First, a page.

Marmite and chocolate. The perfect combination.
But now it seems the powers that be have caught on, and Marmite have come out with an official chocolate bar. I’m in two minds about this. While they’ve clearly copied Paul’s idea, it does make me happy that someone up there in Unileverland is actually paying attention.
But can Marmite possibly work with a mass produced milk chocolate? And how does it compare to the original.
There’s only one thing for it… Marmite Fight!
Paul A. Young was kind enough to donate one of his own bars for little face-off, and straight off, the most obvious difference is size. The official bar gives you 100g, whereas Paul’s bar is just 50g.
But size isn’t everything…
The official bar looks a rather sickly colour in comparison to the rich, dark red 64% Madagascan dark chocolate that Paul uses. But the 31% milk chocolate of the official version is by no means the worst chocolate we’ve ever seen.
But when the Marmite on Marmite action begins, the differences become clear.
Break off a chunk of Paul’s bar, and the Marmite XO immediately starts to ooze out. You can see, smell and taste that it’s real Marmite. The official version just looks like any regular milk chocolate.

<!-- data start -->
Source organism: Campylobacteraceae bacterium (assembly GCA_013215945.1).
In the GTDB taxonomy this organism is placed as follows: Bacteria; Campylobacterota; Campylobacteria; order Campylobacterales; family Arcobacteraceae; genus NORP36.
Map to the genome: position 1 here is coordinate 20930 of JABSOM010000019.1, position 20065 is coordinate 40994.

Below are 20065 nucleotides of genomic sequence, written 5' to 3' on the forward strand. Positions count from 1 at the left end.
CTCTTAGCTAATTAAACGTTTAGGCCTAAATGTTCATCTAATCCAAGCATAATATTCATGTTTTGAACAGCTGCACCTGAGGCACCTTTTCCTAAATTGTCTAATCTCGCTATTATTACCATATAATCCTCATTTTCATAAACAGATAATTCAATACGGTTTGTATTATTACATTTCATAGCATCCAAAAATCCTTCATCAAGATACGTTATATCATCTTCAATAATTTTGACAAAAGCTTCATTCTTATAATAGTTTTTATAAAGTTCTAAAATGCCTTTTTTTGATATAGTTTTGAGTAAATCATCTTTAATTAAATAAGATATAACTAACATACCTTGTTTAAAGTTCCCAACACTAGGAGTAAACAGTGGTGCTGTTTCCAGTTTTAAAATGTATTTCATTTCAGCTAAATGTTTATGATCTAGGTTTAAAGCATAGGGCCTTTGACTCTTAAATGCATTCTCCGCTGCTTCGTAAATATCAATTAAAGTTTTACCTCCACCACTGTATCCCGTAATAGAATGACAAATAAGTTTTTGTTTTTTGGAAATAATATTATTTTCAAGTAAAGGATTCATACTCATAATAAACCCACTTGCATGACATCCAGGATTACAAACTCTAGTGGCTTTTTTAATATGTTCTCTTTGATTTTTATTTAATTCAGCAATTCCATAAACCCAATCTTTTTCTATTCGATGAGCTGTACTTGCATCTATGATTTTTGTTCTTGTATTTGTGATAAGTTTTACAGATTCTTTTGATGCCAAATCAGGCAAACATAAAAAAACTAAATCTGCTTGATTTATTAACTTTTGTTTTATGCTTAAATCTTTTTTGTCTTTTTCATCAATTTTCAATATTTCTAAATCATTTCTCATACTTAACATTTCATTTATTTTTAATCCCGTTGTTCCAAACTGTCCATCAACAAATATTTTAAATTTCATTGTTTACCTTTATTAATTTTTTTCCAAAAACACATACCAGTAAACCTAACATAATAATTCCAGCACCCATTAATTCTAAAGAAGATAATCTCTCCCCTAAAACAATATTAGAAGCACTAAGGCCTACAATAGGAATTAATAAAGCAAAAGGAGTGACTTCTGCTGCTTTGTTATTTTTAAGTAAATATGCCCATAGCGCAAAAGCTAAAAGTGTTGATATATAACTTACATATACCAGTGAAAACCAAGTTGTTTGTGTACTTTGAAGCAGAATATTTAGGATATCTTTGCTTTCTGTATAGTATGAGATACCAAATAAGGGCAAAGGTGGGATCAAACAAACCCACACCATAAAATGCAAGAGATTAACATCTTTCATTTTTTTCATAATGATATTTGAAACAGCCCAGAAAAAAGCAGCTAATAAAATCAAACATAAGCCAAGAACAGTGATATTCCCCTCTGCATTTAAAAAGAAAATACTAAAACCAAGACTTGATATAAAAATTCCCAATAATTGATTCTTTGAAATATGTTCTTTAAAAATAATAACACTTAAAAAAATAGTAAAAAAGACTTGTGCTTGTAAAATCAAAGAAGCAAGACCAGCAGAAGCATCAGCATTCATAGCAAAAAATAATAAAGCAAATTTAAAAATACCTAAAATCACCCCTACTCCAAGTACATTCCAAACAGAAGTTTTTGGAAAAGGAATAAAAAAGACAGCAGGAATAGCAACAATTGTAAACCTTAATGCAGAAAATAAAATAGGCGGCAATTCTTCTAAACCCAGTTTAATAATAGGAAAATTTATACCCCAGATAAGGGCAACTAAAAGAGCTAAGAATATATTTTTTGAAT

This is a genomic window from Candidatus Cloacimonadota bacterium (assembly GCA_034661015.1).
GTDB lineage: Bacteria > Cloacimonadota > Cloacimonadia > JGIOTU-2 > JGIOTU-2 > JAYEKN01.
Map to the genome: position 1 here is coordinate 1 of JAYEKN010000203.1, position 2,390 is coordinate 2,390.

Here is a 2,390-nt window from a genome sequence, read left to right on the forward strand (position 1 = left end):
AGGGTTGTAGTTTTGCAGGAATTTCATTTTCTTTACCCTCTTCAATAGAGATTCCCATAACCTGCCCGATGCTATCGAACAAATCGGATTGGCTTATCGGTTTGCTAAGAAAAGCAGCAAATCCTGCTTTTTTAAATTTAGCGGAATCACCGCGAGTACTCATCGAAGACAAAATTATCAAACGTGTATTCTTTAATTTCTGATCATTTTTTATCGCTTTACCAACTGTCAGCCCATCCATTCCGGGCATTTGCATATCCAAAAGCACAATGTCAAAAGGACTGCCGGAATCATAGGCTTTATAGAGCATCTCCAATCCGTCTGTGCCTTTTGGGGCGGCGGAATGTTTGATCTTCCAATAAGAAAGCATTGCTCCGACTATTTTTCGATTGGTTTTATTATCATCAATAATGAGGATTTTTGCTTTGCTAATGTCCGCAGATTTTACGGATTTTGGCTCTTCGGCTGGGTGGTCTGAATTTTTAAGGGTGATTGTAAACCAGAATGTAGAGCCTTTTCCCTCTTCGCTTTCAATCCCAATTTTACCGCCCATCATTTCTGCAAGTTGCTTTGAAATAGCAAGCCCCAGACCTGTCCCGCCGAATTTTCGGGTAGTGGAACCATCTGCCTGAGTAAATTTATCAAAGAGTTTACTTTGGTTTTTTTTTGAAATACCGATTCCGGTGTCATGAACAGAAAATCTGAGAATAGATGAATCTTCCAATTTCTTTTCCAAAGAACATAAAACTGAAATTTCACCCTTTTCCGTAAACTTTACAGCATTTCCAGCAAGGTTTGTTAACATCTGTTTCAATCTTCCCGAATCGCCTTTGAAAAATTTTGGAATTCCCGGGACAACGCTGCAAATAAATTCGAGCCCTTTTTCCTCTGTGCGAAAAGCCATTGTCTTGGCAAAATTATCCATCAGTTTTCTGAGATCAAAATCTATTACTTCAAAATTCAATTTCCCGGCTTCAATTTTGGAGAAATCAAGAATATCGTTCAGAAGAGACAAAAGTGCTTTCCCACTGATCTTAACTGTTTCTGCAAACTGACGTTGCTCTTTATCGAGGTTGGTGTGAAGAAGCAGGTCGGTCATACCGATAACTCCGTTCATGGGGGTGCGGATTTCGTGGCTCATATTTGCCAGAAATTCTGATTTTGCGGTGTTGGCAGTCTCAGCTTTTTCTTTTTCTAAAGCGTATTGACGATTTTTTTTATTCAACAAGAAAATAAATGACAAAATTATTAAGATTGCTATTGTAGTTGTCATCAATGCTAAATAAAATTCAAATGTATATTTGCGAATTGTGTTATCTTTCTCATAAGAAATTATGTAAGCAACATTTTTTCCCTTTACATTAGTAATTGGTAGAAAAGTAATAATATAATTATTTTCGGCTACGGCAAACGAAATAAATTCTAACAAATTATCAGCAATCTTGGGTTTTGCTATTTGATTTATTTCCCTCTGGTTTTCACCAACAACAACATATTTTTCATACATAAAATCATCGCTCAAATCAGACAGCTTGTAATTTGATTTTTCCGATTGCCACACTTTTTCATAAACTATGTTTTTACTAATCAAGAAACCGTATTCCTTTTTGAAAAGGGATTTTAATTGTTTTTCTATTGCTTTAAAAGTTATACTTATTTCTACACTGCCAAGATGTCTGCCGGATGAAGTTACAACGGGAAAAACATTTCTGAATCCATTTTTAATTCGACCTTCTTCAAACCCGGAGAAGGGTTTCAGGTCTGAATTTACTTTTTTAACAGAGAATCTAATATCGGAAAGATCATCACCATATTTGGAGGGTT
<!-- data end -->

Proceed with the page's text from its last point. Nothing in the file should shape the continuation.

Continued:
A glance at the ingredients reveals “Marmite Flavouring” which includes onion and garlic powder as well as yeast extract. Although it has some of ingredients in common with Marmite, I don’t think it’s actually real Marmite.
I would imagine that’s a manufacturing decision – try to recreate the flavour, but keep it as cheap and easy to make as possible.
Paul has taken exactly the opposite approach. His bar is simply the best quality dark chocolate and Marmite XO straight from the jar.
But taste is the most important thing. To get some feedback from other people, I took the official bar to a cocktail evening and gave people a chunk to try. Quite surprisingly, there weren’t any particularly negative comments. People noted that it smelled like Marmite, but didn’t quite taste like Marmite.
That’s something I agree with. There is a certain Marmiteyness there, but it’s quite subtle, with the flavour seeming to come from small crystals, rather than being evenly distributed in the chocolate. The saltiness does enhance the flavour of the (slightly too sweet) milk chocolate, and it’s actually quite pleasant.
And that’s the problem. Everyone that tried it thought it was ‘quite pleasant’ as well. This is a toned down, mass market take on Paul’s love it or hate it bar. And that’s just not Marmite. They’ve taken the safe route and ended up with something a bit bland.
Yet when I try Paul A. Young’s version, it still makes me giggle. The flavours are so weird that it just shouldn’t work, but for me it does. I know a couple of chocolate lovers who hate it, but personally, I just love it. It is in fact, still the only real Marmite chocolate bar you can buy.